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Leaf Area Index (Lai) Changes Detection of Understory Vegetation in the Albemarle-Pamlico Basin Ikonos and Landsat Etm+ Satellite Data

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Abstract:The advent of remotely sensed data from satellite platforms has enabled the research community to examine vegetative spatial distributions over regional and global scales. This assessment of ecosystem condition through the synoptic monitoring of terrestrial vegetation extent, biomass, and seasonal dynamics has begun to answer questions related to carbon sequestration and the expansion of greenhouse gases, biogenic emissions and the inputs into air quality, and other significant environmental issues. The validation of these satellite-derived vegetative parameters includes the examination of accumulated variances stemming from data acquisition, to data processing, and to final accuracy assessment. The importance of understanding variation through the entire process involves the significance of these inputs into process-based models. One input of interest, leaf area index (LAI) defined here as one-half the total green leaf area per unit ground surface area has been used for the quantification of surface photosynthesis, evapotranspiration, and annual net primary production used in the calculation of terrestrial energy, carbon, water cycle processes, and biogeochemistry of vegetation.

The significance of LAI as source data for process-based ecological models has been well documented. Running and Coughlan (1988) ranked LAI as the most important attribute of vegetation structure for characterizing forest canopies over large areas at broad spatial scales using satellite remote sensing data. Most ecosystem process models that simulate carbon and hydrogen cycles require LAI as an input variable. By controlling terrestrial mass and energy fluxes, vegetation plays a vital role in global climate change. Interest in tracking LAI change includes the role forests play in the sequestration of carbon from carbon emissions (Johnsen et al., 2001), and the formation of tropospheric ozone from biogenic emissions of volatile organic compounds (BVOC) naturally released into the atmosphere (Geron et al., 1994).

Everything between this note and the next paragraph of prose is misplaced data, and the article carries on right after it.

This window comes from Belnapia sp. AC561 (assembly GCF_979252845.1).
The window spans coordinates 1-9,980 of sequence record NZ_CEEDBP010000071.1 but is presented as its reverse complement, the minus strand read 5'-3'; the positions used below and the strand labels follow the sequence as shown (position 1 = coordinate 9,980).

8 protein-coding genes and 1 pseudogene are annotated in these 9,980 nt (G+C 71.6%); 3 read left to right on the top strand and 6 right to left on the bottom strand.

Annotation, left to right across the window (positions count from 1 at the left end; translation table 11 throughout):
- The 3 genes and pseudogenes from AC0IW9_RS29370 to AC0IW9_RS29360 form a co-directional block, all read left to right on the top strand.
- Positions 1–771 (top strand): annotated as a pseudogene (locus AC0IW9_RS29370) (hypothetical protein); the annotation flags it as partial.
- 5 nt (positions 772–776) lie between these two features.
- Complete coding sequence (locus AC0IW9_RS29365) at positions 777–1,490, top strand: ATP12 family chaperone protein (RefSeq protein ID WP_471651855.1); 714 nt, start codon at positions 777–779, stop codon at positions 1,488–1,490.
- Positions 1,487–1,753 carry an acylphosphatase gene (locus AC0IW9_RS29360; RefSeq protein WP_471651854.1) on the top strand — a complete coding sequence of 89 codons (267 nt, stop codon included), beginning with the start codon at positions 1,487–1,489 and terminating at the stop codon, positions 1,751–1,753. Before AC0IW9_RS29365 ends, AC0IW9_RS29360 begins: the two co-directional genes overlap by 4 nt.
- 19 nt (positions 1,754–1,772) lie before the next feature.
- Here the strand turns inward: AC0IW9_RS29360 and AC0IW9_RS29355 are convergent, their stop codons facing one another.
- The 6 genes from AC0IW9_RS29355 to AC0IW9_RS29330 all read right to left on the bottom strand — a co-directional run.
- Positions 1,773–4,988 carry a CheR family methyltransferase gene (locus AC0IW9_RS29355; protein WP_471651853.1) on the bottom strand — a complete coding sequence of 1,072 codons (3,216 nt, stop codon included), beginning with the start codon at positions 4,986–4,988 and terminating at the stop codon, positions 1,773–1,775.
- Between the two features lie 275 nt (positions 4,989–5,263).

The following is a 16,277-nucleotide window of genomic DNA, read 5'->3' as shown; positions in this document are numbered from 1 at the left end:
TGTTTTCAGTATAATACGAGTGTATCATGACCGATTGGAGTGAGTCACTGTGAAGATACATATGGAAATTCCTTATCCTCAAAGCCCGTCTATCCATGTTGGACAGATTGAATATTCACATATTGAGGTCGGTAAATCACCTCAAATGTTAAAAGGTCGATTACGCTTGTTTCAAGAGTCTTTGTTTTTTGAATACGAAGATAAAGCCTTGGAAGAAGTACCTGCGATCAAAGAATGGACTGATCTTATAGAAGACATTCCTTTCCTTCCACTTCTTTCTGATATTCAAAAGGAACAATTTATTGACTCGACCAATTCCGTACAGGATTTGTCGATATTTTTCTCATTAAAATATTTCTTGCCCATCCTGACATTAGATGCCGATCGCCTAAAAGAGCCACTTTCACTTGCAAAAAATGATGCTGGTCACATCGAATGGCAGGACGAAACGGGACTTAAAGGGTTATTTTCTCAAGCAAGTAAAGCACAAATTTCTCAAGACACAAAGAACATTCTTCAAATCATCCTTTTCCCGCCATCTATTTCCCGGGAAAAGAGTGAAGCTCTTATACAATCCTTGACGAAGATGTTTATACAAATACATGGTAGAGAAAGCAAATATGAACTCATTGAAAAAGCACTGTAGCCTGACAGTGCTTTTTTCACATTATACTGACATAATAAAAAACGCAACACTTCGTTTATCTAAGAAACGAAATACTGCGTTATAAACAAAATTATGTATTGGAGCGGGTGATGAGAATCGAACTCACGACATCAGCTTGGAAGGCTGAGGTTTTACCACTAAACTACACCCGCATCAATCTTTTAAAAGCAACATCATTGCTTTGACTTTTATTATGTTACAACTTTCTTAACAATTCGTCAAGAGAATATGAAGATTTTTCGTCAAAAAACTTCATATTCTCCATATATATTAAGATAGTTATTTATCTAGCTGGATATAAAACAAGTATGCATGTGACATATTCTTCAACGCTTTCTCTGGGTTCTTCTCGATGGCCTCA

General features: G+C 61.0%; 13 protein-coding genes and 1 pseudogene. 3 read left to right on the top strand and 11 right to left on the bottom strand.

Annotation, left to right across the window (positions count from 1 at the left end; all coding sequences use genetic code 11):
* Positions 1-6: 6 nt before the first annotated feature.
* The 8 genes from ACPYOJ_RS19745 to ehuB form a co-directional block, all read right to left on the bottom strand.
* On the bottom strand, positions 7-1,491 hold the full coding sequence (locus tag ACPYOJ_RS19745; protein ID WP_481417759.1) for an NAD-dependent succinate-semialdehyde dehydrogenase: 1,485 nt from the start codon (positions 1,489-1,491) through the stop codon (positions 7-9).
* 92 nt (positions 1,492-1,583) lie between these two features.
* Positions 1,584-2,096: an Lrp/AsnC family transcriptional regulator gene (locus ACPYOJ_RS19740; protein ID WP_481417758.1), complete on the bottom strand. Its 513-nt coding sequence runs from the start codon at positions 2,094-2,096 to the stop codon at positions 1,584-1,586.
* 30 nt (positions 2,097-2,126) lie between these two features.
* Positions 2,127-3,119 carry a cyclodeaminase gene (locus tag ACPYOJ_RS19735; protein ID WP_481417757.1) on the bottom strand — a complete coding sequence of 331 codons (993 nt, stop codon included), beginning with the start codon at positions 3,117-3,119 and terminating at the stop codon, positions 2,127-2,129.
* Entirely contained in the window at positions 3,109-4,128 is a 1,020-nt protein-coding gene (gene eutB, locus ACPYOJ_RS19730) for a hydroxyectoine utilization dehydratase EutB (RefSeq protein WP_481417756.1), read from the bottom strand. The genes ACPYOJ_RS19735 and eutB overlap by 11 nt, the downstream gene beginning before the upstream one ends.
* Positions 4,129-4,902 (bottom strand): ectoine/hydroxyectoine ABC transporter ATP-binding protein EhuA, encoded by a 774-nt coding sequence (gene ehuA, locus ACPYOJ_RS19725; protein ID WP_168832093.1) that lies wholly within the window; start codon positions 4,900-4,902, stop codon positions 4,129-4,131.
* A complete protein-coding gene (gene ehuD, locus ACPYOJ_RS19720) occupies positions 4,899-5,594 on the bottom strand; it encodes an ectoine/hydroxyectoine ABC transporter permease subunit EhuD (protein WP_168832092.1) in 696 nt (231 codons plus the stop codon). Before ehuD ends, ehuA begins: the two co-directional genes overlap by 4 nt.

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Citation:Iiames, J. Leaf Area Index (Lai) Changes Detection of Understory Vegetation in the Albemarle-Pamlico Basin Ikonos and Landsat Etm+ Satellite Data. Presented at EPA Science Forum 2004, Washington, DC, June 1-3, 2004.
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Contact: Chris Siebert - (702) 798-2234 or siebert.christopher@epa.gov
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Division: Environmental Sciences Division
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Branch: Landscape Characterization Branch (RTP)
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Product Type: Abstrct/Oral
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Presented: 06/01/2004
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Related Entries:
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Bullet Item Landscape Characterization and Change Detection Methods Development Research (2005-2007)
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